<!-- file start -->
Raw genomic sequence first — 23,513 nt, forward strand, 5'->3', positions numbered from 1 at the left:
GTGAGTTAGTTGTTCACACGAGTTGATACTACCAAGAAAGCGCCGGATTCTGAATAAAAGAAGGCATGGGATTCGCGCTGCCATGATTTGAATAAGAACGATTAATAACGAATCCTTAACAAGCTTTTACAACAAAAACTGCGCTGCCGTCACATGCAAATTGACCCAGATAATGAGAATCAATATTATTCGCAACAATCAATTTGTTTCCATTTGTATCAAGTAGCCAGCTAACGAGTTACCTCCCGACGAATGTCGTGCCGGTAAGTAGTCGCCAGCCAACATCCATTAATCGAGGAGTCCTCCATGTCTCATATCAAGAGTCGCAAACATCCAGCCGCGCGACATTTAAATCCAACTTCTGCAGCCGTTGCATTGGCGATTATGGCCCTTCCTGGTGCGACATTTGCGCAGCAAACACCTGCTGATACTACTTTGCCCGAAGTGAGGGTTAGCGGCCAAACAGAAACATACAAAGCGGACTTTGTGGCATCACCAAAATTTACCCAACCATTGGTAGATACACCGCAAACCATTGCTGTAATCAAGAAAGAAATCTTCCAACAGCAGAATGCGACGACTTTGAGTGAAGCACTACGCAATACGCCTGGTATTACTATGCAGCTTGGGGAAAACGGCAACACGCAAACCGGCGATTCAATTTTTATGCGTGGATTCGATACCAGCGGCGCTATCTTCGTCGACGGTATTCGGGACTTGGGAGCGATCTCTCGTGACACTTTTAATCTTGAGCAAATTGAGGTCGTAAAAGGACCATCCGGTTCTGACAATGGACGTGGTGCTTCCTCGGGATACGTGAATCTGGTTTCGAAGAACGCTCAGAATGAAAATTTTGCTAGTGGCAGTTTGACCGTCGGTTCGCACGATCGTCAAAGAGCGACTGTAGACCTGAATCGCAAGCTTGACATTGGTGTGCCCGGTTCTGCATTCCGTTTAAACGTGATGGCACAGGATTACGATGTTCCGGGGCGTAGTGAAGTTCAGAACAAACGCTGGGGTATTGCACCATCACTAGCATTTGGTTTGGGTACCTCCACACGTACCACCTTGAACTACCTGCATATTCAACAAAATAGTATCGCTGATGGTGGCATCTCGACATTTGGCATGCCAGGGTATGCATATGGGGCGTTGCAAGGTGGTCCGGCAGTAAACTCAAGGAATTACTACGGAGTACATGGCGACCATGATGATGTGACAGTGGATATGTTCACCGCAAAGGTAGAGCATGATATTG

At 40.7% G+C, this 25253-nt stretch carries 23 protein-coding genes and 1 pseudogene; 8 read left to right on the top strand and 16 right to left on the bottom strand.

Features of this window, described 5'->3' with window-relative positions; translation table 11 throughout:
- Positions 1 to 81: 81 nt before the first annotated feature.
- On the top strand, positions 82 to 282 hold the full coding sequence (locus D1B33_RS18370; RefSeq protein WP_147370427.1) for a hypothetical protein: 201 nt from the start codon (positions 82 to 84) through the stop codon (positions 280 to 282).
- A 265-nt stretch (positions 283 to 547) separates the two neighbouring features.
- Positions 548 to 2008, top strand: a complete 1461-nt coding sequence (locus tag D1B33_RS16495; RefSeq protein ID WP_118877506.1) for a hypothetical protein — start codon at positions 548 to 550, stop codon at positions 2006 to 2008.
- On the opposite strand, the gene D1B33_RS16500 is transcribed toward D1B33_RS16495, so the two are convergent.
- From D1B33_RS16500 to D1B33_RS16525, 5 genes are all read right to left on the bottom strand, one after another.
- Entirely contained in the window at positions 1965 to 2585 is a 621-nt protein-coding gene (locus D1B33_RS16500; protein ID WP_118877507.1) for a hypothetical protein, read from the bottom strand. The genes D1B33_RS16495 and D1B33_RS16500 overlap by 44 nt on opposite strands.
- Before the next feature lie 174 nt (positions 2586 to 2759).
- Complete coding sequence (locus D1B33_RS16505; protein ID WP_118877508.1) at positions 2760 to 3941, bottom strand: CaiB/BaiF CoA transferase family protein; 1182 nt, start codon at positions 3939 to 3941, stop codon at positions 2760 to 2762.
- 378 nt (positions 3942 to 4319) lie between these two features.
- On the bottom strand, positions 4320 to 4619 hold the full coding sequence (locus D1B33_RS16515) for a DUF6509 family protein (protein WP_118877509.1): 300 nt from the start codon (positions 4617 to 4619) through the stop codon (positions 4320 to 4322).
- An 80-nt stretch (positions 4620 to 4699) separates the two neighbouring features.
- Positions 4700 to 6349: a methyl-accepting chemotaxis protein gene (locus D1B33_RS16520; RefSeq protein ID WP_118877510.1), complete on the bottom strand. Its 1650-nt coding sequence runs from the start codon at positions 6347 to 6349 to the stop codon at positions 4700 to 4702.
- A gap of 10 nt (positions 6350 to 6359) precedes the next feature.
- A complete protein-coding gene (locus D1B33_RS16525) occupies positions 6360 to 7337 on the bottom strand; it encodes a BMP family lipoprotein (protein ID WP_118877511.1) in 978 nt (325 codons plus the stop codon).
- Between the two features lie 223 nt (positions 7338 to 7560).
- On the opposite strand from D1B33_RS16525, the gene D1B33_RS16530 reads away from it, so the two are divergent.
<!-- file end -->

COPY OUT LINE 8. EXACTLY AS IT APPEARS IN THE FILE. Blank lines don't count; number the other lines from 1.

- Positions 548 to 2008, top strand: a complete 1461-nt coding sequence (locus tag D1B33_RS16495; RefSeq protein ID WP_118877506.1) for a hypothetical protein — start codon at positions 548 to 550, stop codon at positions 2006 to 2008.